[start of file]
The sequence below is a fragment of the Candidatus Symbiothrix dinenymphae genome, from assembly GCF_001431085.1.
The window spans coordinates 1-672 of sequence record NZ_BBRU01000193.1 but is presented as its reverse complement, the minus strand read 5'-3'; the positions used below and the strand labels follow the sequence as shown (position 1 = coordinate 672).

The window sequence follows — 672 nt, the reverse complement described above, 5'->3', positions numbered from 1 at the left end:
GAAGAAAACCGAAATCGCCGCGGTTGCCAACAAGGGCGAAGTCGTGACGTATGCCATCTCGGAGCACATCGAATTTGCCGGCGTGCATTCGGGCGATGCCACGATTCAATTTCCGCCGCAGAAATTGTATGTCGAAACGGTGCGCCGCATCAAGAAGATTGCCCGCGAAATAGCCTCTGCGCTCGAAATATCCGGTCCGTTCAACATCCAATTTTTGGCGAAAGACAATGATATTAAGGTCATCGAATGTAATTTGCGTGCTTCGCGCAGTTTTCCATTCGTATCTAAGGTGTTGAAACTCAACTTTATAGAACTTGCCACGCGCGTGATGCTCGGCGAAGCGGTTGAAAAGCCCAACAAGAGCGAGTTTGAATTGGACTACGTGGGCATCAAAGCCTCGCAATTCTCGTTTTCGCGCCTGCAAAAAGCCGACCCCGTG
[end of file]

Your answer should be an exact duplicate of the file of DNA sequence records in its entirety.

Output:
The sequence below is a fragment of the Candidatus Symbiothrix dinenymphae genome, from assembly GCF_001431085.1.
The window spans coordinates 1-672 of sequence record NZ_BBRU01000193.1 but is presented as its reverse complement, the minus strand read 5'-3'; the positions used below and the strand labels follow the sequence as shown (position 1 = coordinate 672).

The window sequence follows — 672 nt, the reverse complement described above, 5'->3', positions numbered from 1 at the left end:
GAAGAAAACCGAAATCGCCGCGGTTGCCAACAAGGGCGAAGTCGTGACGTATGCCATCTCGGAGCACATCGAATTTGCCGGCGTGCATTCGGGCGATGCCACGATTCAATTTCCGCCGCAGAAATTGTATGTCGAAACGGTGCGCCGCATCAAGAAGATTGCCCGCGAAATAGCCTCTGCGCTCGAAATATCCGGTCCGTTCAACATCCAATTTTTGGCGAAAGACAATGATATTAAGGTCATCGAATGTAATTTGCGTGCTTCGCGCAGTTTTCCATTCGTATCTAAGGTGTTGAAACTCAACTTTATAGAACTTGCCACGCGCGTGATGCTCGGCGAAGCGGTTGAAAAGCCCAACAAGAGCGAGTTTGAATTGGACTACGTGGGCATCAAAGCCTCGCAATTCTCGTTTTCGCGCCTGCAAAAAGCCGACCCCGTG